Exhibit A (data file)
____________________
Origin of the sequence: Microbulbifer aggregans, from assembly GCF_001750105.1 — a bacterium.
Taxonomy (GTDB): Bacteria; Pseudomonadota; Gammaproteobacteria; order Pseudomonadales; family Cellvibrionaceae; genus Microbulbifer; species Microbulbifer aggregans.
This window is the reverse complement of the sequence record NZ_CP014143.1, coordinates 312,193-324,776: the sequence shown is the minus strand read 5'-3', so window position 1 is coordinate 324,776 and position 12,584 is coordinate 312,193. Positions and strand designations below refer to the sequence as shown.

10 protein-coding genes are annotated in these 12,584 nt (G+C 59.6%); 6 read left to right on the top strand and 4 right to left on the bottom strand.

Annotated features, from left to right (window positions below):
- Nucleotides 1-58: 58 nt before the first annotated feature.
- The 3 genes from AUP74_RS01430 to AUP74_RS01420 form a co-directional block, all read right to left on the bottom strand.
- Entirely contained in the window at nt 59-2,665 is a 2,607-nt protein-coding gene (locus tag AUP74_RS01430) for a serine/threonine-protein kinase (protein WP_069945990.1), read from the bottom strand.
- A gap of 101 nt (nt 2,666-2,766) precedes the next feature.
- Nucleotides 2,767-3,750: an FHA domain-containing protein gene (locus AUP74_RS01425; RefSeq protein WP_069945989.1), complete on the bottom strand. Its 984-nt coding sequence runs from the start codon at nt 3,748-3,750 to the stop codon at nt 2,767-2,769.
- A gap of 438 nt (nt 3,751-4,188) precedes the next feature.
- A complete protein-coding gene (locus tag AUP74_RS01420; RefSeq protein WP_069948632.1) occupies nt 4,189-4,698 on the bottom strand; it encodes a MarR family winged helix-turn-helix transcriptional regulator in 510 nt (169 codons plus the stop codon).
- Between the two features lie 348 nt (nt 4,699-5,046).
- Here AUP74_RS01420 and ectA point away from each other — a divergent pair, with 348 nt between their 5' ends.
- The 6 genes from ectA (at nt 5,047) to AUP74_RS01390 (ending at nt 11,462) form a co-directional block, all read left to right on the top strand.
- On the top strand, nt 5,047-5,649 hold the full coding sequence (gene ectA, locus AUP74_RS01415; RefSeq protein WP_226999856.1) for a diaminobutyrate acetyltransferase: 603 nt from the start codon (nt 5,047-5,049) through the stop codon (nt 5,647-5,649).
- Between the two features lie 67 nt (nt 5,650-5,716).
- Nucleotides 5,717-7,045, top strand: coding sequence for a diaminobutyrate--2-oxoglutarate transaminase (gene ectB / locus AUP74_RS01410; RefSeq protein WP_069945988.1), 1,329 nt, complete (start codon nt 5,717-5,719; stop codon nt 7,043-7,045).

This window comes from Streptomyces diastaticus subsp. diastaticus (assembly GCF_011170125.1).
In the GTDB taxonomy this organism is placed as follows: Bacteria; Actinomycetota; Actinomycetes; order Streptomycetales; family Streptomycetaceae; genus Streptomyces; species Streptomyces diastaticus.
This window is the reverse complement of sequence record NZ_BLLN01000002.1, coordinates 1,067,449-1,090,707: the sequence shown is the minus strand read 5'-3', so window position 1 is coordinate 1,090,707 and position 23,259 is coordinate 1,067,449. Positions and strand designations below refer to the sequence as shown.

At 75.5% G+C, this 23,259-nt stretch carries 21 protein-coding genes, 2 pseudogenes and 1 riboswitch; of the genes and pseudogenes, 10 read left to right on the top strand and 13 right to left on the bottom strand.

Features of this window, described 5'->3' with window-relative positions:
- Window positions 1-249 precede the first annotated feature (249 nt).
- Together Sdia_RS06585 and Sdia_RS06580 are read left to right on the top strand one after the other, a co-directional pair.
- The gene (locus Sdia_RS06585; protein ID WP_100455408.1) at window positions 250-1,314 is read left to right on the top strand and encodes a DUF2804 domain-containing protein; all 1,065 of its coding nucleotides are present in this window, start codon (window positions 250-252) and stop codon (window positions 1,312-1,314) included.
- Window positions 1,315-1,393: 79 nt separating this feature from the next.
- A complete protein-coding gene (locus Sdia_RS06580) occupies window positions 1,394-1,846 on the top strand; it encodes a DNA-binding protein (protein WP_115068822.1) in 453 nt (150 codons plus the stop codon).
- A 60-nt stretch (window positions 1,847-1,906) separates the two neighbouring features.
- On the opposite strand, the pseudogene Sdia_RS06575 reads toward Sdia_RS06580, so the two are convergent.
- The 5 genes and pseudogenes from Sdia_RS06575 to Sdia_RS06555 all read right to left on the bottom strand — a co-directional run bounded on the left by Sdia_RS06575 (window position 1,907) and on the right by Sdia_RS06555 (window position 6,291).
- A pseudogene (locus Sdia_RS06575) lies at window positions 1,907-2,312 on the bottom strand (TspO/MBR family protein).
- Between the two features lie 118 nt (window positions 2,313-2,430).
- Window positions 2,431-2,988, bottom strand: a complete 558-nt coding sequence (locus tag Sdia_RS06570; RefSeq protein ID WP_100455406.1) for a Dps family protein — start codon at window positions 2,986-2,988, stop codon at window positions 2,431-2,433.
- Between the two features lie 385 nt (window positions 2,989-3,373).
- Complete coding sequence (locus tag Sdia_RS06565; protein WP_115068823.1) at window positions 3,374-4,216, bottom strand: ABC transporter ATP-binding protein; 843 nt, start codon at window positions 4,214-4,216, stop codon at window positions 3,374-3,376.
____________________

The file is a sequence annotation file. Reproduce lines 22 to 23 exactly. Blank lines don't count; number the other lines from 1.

At 75.5% G+C, this 23,259-nt stretch carries 21 protein-coding genes, 2 pseudogenes and 1 riboswitch; of the genes and pseudogenes, 10 read left to right on the top strand and 13 right to left on the bottom strand.

Features of this window, described 5'->3' with window-relative positions: